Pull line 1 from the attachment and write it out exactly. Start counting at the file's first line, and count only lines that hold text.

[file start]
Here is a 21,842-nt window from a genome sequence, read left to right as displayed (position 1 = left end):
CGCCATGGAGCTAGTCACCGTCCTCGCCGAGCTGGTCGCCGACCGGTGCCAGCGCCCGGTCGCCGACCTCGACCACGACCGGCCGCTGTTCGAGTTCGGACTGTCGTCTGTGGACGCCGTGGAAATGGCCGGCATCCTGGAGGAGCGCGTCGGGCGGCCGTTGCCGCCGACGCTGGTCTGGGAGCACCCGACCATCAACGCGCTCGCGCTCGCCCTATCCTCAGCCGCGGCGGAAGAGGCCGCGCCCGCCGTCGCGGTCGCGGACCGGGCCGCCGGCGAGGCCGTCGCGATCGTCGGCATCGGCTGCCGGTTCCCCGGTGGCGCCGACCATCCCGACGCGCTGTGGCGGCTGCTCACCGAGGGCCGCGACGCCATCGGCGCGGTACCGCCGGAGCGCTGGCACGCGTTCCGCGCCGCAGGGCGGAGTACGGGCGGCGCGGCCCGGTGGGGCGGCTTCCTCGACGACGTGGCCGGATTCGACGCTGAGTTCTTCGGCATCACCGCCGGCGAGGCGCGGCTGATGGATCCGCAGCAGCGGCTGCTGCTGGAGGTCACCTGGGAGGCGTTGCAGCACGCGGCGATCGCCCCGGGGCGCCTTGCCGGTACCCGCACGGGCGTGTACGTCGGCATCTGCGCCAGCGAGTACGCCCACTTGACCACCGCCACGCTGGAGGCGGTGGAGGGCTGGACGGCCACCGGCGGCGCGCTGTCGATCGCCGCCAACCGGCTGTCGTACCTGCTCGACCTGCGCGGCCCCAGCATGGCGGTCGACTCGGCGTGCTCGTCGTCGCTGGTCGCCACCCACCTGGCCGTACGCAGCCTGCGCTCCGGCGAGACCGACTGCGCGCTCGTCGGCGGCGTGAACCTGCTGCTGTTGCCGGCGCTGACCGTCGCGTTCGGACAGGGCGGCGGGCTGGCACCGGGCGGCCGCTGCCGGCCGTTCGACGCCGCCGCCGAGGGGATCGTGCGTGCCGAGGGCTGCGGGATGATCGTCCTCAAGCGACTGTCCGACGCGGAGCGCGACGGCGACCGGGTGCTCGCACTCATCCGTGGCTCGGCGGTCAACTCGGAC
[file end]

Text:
Here is a 21,842-nt window from a genome sequence, read left to right as displayed (position 1 = left end):